of which are under the control -
of the opposition Democratic
Party.
THE PROPOSAL has been
labelled as "weird" by some
and totally unrealistic by oth-
ers.
The President has already'
clearly decided on his 1976 cam-
paign strategy. It is to run
against what he describes as a,
"can't do" Congress, much as
the late President Truman did
in 1948; to charge it with be-
ing reckless in spending tax-
payers' money; to denounce Ford
high taxes and government bu-
reaucracy and to call for reduc- Wall Street Journal, "The Mr. lican p
tions in expensive social pro- Ni'ce Guy period is over. The nation.
grams and welfare payments. old Four C's are replaced by a'
Ford came into the presi- new set: confusion, contradic- THE
dency following the unprece- tion, confrontation and can't the ch
dented Watergate - generated do." dent's
resignation of President Nixon A few months ago, fresh from ing ar
14 months ago. He was imme- his decisive actions when the ,though
diately hailed as a "Mr. Nice merchant ship, Mayaguez, was ened it
Guy" and applauded for reviv- attacked by Cambodian gun- was ra
ing confidence in government. boats, President Ford seemed interse
He ended the long Watergate to have the Republican field to One
nightmare and promised a himself. An incipient revolt by that, a
"policy of communication, con- the conservative wing of the' to won
ciliation, compromise and coop- party, unset over the policy of dent h
eration." detente towards the Soviet Un- Prob
ion and improved relations with ing po
"BUT NOW," noted corres- China, was quieted; a poten- Ford a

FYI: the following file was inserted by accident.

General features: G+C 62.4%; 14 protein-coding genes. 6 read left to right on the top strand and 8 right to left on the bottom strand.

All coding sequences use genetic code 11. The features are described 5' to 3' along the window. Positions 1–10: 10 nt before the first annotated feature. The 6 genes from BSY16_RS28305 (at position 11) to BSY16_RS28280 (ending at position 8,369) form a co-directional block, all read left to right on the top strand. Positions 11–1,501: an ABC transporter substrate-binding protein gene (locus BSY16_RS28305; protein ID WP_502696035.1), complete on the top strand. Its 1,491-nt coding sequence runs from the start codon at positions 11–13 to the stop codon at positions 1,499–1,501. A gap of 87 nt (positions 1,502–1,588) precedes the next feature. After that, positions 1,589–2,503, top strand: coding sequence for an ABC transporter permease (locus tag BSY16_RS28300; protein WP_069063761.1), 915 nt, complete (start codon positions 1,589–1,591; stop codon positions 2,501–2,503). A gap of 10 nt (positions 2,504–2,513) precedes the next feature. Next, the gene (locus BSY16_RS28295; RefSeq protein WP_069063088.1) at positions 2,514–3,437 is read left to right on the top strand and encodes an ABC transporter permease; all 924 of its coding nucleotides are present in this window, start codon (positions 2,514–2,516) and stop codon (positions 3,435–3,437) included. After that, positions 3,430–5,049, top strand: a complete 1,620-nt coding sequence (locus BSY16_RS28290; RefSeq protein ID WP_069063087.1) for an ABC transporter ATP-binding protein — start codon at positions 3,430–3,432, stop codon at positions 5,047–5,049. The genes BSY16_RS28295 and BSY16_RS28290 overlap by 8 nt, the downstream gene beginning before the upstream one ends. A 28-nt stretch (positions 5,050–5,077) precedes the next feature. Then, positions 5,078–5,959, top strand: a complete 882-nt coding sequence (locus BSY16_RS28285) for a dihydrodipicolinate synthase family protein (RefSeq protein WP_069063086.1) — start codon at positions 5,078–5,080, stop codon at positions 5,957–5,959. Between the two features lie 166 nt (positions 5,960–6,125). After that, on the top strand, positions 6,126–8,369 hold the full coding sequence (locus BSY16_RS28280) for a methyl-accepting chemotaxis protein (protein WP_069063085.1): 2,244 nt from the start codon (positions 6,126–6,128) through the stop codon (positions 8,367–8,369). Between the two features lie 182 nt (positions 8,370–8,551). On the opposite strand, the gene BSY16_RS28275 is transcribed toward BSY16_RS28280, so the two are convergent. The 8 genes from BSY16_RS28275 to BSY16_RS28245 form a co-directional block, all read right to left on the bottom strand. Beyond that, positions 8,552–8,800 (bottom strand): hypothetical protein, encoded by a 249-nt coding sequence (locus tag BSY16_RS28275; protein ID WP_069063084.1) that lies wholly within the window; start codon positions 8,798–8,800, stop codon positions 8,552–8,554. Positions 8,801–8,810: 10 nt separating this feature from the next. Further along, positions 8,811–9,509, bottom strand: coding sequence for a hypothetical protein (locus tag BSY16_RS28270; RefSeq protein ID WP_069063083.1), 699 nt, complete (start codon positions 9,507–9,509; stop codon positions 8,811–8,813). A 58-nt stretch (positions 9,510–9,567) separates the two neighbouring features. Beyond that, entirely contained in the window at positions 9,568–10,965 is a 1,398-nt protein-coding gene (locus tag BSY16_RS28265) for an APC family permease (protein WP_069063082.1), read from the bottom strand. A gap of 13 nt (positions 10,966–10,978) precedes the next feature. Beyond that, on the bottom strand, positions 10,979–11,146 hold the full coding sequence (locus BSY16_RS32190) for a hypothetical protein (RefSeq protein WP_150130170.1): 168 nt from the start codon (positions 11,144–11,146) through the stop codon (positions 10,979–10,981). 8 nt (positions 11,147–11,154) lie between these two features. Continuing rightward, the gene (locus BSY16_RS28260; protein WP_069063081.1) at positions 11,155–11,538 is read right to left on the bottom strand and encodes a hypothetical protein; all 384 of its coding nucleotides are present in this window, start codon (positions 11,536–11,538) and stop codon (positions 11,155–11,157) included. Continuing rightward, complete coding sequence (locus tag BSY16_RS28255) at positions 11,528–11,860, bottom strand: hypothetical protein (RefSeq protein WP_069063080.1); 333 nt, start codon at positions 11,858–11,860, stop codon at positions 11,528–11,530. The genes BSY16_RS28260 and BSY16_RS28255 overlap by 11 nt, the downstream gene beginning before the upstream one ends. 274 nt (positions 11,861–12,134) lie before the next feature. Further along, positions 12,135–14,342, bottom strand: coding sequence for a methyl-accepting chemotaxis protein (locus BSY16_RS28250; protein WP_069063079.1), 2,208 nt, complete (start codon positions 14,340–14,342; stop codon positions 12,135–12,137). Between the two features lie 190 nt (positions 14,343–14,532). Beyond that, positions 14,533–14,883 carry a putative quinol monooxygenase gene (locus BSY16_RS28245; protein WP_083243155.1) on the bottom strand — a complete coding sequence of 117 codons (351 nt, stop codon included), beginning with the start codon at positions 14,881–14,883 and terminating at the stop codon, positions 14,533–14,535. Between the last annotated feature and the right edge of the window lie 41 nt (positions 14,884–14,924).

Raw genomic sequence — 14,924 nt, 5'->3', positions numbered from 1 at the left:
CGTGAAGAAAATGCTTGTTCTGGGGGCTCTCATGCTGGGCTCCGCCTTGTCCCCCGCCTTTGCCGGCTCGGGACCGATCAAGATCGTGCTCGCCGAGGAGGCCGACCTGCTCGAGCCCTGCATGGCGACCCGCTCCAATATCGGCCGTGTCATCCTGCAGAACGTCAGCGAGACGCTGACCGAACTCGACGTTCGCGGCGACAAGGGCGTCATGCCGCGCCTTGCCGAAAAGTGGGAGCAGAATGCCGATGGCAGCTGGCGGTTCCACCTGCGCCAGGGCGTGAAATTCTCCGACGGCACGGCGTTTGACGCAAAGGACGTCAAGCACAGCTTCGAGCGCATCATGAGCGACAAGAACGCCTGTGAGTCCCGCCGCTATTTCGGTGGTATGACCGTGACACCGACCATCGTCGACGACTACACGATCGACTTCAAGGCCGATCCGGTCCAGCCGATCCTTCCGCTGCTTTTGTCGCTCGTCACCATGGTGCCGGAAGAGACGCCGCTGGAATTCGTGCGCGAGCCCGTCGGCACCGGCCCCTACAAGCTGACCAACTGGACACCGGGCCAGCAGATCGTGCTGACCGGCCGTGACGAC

pondent James Gannon, of the tial challenge from the conser- confusi
!_____vative hero, former California over w
Th'Governor Ronald Reagan, was party's
This apparently nipped in the bud.
Weekend But there has been a change TEN
FRI.-SAT. since then, reflected in Ford's the fi
inability to restore his stand- more I
Ding in the public opinion polls. cited
The conservatives have begun promp
Xcriticizing again and Reagan that,
M ARC V I gives every sign of seriously by Se
challenging Ford for the Repub- be ac

turn to one of its senior states- SOME rightwing Republicans
men, Senator Hubert Hum- believe Reagan can oust Presi-
phrey. dent Ford and become the par-
He is seen by many Demo- ty's nominee.
crats as the only candidate out- That theory is not taken seri-
side the reluctant Senator Ken-' ously, however, by knowledg-
nedy who could unite the par- able analysis such as Wall
ty's divided factions. % Street Journal columnist Ver-
Senator Humphrey's greatest mont Royster.